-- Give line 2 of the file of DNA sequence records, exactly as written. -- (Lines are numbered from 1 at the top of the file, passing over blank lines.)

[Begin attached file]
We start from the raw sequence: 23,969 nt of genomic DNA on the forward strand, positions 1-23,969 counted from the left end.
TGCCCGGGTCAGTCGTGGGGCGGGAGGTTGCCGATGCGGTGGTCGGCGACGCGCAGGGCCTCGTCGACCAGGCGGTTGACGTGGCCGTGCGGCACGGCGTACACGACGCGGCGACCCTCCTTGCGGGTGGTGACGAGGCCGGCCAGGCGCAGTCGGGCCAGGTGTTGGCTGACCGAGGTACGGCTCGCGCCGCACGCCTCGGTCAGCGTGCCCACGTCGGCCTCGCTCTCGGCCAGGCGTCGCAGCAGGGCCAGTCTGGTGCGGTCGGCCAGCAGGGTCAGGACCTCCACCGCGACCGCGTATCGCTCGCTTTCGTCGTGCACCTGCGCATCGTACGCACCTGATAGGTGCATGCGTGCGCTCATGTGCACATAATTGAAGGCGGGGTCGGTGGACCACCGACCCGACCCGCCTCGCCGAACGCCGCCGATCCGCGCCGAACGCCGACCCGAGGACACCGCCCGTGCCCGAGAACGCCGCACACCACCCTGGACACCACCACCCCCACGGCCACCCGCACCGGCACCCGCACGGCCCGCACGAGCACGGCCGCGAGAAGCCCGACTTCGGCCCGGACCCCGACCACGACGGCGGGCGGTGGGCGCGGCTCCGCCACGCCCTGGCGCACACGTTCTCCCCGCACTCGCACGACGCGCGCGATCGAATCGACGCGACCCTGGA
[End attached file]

TGCCCGGGTCAGTCGTGGGGCGGGAGGTTGCCGATGCGGTGGTCGGCGACGCGCAGGGCCTCGTCGACCAGGCGGTTGACGTGGCCGTGCGGCACGGCGTACACGACGCGGCGACCCTCCTTGCGGGTGGTGACGAGGCCGGCCAGGCGCAGTCGGGCCAGGTGTTGGCTGACCGAGGTACGGCTCGCGCCGCACGCCTCGGTCAGCGTGCCCACGTCGGCCTCGCTCTCGGCCAGGCGTCGCAGCAGGGCCAGTCTGGTGCGGTCGGCCAGCAGGGTCAGGACCTCCACCGCGACCGCGTATCGCTCGCTTTCGTCGTGCACCTGCGCATCGTACGCACCTGATAGGTGCATGCGTGCGCTCATGTGCACATAATTGAAGGCGGGGTCGGTGGACCACCGACCCGACCCGCCTCGCCGAACGCCGCCGATCCGCGCCGAACGCCGACCCGAGGACACCGCCCGTGCCCGAGAACGCCGCACACCACCCTGGACACCACCACCCCCACGGCCACCCGCACCGGCACCCGCACGGCCCGCACGAGCACGGCCGCGAGAAGCCCGACTTCGGCCCGGACCCCGACCACGACGGCGGGCGGTGGGCGCGGCTCCGCCACGCCCTGGCGCACACGTTCTCCCCGCACTCGCACGACGCGCGCGATCGAATCGACGCGACCCTGGA